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  Monday, December 22, 2014  Home > Autism > Information > Processing Speed of the Brain
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Processing Speed of the Brain

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Paul Novak
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There are dozens of research papers and anecdotal stories about the relationship between learning difficulties and brain processing speed. For example: the commercially available program  Fast ForWord was developed in 1996 by a team of neuroscientists at the University of California to improve the reading levels of remedial students. The program exercises ran for one hour per day, five days per week for eight weeks – 40 hours of therapy training. At the end of the 40 hours all of the students were reading from 1 ½ to 2 grade level higher than when the started the program.

After purchasing a copy of the program (for $1,000) and trying to put my daughter through the exercises I quickly realized that this program was far beyond the comprehension of a 5 or 6 year old. The next thing that I discovered was that the exercises had nothing to do with teaching reading skills. There were no phonics exercises, word recognition exercises or comprehension training tests. All of the exercises involved focus, attention and processing speed of the brain. After 40 hours, just about everyone showed noticeable improvement in their reading speed and comprehension. As a side note some parents reported to the neuroscientists at the University of California that after completing the program their child had been cured of their dyslexia or their autistic child showed improved social skills.

 When I asked one of these scientists “Why aren’t you marketing this program as a possible cure for dyslexia or autism?”, their response was “We don’t know why it works”.

My response to him was, “Mom doesn’t care why”.  14 years later and they still don’t know why it works.

 The more convincing research was done at the University of Missouri where a researcher was able to predict with 92.5% accuracy which children as young as 2 years were autistic. His test was objective, passive and very simple. He placed the child in a darkened room, turned on a bright light and measured the time that it took for his pupils to constrict. (No explanation was given as to how long was too long) but his accuracy was impressive.)  When you consider that the function of the pupils adjusting to changes in light levels is an involuntary reaction of the brain and can be considered a measure of its processing speed, the relationship and importance of brain processing speed cannot be ignored.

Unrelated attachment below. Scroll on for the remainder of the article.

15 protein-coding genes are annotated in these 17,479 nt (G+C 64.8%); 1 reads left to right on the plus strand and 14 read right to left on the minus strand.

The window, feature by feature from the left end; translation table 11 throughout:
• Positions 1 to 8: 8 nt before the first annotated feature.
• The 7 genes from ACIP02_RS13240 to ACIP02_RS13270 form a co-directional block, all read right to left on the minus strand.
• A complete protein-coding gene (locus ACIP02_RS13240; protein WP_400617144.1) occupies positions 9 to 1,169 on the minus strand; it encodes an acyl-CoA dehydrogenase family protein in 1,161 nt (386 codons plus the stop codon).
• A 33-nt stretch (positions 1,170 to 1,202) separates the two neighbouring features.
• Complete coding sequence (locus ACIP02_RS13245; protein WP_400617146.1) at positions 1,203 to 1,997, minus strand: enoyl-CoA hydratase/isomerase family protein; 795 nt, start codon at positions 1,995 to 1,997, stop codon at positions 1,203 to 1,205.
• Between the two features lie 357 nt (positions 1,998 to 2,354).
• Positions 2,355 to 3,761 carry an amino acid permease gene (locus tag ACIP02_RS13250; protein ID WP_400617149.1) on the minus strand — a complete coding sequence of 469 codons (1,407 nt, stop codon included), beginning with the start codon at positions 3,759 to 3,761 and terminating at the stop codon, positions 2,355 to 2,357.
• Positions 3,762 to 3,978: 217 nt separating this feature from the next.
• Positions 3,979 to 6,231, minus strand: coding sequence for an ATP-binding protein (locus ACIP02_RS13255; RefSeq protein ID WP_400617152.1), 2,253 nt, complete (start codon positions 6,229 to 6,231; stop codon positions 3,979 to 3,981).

If computer games and exercises can improve reading skills, cure dyslexia and affect social behavior of autistic children simply by increasing the processing speed of the brain, then this therapy should be tailored for every age level and administered routinely.

 When I could not find any “Brain Game” type programs that were suitable for a 4 year old, I decided that my only option was to develop my own program. I experimented with flash cards to determine what stimulus worked best. When I found that a picture of a dog or a cat was easily recognized every time, I moved to computerize my idea. I hired a computer programmer to develop the program to my design specifications. And after several hours of trial and error testing we finalized STIMBRAIN.

 The program uses three similar but different exercises to measure the brain’s processing speed both in relation to reaction time and cognitive time. The fourth exercise is specifically designed to use focus and concentration to increase the processing speed of the brain by flashing images of a dog or cat onto the display at a steadily faster rate. The beauty of this program is that it records and displays the child’s performance for each exercise and the parent or teacher can easily see improvement in each area over time. Measurable results are critical to maintaining interest and enthusiasm. 

 STIMBRAIN is available at:  www.YourChildsBrain.com  at a modest price.

 I use the example of going to a health club to build muscles. After many hours of strenuous muscle exercises, if a person does not see noticeable improvement in his body, he will quickly lose interest and eventually stop going to the club. However, the brain responds more quickly to stimulus and exercise. After as little as 40 hours of exercise you will see noticeable and measurable improvement. A small sacrifice to make for a lifetime of benefits.


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